Food insecurity and quality a big concern for Atlantic region’s First Nations

Food insecurity and quality a big concern for Atlantic region’s First Nations

Newly published results from a study on food security and quality in First Nations communities in the Atlantic provinces show that food insecurity is rampant and that many households would like more access to traditional foods. The study found that 31% of First Nations households in the Atlantic provinces are severely or moderately food insecure, compared to the national average of 8%.

The First Nations Food, Nutrition and Environment Study (FNFNES), led by the University of Ottawa in partnership with the Assembly of First Nations and the University of Montreal, is the first national study of its kind. The recently published report for the Atlantic provinces details the dietary patterns, lifestyle and general health status of over 1,000 adults in 11 randomly selected First Nations communities.

“Our findings provide a snapshot on the important links between a healthy environment and the wellbeing of First Nations,” says lead investigator Laurie Chan, a professor in the University of Ottawa’s Department of Biology. “Food insecurity is the main issue identified by participating communities, and we hope the results will be useful for planning environment and public health policies for years to come.”

An appetite for traditional foods

While a large majority of study participants said they harvested and ate traditional foods in the last year, most indicated they would prefer to have a greater proportion of these foods in their diet. Barriers to access include lack of time or knowledge to harvest traditional foods, the absence of a harvester in the community and lack of equipment or means of transportation.  Some also cited resource availability, government regulations and the impact of development and industry.

Traditional foods are known to be higher in many nutrients than store-bought equivalents, and lower in saturated fat, sugar and sodium. “Despite the clear benefits of consuming traditional foods, limited access in Indigenous communities points to a systemic problem in the food environment,” says Malek Batal of the University of Montreal. “First Nations people living on reserve in the Atlantic region do not enjoy an easy access to either healthy market food or traditional foods for a number of reasons, including cost.”

Higher levels of lead in game

The study also found higher levels of lead in deer, rabbit, squirrel and grouse meats, likely due to the use of lead shot for hunting. Using steel ammunition when hunting and cutting away the portion of meat surrounding the bullet entry area can decrease the risk of lead exposure. The authors of the study recommend public awareness campaigns, changes in regional and national policies, and exchange programs to help eliminate the use of lead ammunition.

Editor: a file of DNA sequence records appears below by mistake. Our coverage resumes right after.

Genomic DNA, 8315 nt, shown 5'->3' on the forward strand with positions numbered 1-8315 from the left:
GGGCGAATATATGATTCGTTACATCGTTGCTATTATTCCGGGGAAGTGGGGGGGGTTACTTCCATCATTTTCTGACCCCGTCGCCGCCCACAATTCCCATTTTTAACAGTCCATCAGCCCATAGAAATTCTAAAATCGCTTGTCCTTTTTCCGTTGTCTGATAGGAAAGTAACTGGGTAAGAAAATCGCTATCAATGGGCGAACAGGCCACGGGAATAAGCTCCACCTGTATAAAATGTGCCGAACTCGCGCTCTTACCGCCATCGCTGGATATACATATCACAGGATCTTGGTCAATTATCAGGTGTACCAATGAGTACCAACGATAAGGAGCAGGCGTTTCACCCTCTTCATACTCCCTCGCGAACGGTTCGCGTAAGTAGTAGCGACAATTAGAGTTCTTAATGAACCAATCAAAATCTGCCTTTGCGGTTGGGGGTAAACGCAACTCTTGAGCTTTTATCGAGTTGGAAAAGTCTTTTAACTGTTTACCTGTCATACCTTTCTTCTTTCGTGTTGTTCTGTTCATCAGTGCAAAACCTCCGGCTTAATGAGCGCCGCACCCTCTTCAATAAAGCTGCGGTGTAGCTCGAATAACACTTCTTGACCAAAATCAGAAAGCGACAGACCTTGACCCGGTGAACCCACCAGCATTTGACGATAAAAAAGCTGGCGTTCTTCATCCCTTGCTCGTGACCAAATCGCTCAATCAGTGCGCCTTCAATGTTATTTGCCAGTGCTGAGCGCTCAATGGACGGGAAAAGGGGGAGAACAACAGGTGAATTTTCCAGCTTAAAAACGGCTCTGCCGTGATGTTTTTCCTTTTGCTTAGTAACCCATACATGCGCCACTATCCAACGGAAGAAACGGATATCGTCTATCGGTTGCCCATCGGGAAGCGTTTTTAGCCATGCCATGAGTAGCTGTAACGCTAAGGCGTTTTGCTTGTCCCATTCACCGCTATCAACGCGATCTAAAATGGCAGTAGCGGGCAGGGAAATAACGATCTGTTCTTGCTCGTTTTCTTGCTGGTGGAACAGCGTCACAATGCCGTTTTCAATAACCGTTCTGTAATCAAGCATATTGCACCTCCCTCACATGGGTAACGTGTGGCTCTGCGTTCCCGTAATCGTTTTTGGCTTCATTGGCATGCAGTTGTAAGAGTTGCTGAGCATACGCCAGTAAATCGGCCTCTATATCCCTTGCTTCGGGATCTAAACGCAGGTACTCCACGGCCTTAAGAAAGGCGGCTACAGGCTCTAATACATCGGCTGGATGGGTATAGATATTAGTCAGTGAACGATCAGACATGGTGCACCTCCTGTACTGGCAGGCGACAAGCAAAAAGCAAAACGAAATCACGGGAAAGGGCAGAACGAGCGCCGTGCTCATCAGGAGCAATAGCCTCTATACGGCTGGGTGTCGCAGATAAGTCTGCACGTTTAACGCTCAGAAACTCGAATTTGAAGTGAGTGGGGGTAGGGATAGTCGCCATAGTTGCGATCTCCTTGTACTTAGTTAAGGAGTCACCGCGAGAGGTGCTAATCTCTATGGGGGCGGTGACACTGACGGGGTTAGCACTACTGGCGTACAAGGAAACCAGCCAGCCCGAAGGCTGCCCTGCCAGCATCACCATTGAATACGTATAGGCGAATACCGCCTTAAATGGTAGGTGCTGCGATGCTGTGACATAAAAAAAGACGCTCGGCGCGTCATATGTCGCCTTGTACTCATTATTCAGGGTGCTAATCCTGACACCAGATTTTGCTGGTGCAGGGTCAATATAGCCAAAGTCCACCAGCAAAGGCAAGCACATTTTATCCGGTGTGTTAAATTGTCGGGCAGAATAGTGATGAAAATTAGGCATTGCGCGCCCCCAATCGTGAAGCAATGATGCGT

Water quality

Despite continuing concerns in some Atlantic First Nations communities, the study found that water quality, as indicated by levels of metals and pharmaceuticals, was satisfactory overall at the time. However, the authors caution that close monitoring is necessary, as water sources and treatment vary significantly. The report also recommends avoiding the use of water from hot water taps for drinking and cooking, since higher levels of metals are found in hot water due to dissolution in hot water tanks and pipes.

Other key study findings

  • The rate of smoking among adults on reserve in the Atlantic provinces, at 52%, is higher than the national average of 15%.
  • No exceedances for mercury were detected in the 632 hair samples collected from participants.
  • 40% of Atlantic region First Nations people are physically active, compared to a national average of 54%.

The data, collected in 2014, will serve as a benchmark for future studies, to determine how changes in the environment are affecting concentrations of worrisome chemicals and to assess changes in diet quality. The regional release of study results for the Atlantic provinces took place in Dartmouth at the Atlantic Policy Congress of First Nations Chiefs Secretariat Annual General Meeting on September 27 and 28.

The University of Ottawa—A crossroads of cultures and ideas
The University of Ottawa is home to over 50,000 students, faculty and staff, who live, work and study in both French and English. Our campus is a crossroads of cultures and ideas, where bold minds come together to inspire game-changing ideas. We are one of Canada’s top 10 research universities—our professors and researchers explore new approaches to today’s challenges. One of a handful of Canadian universities ranked among the top 200 in the world, we attract exceptional thinkers and welcome diverse perspectives from across the globe.

About Université de Montréal
Université de Montréal and its two affiliated schools, École Polytechnique (engineering) and HEC Montréal (business), are amongst the world’s top universities, according to international rankings. Founded in 1878, the campus today has over 67,000 students and 2,700 professors, making Université de Montréal the second largest university in Canada. Its students are drawn to the university by its deep roots in cosmopolitan Montreal and in consideration of its tenacious dedication to its international mission.

About the Assembly of First Nations
The AFN is the national organization representing First Nations citizens in Canada.  Follow AFN on Twitter @AFN_Updates.

Media inquiries

Amélie Ferron-Craig
Media Relations Officer
University of Ottawa
Cell: 613-863-7221
[email protected]

Julie Gazaille
Press Officer
Université de Montréal
(514) 343-6796
[email protected]

Alain Garon
Bilingual Communications Officer
Assembly of First Nations
613-241-6789 ext. 382
613-292-0857 (cell)
[email protected]

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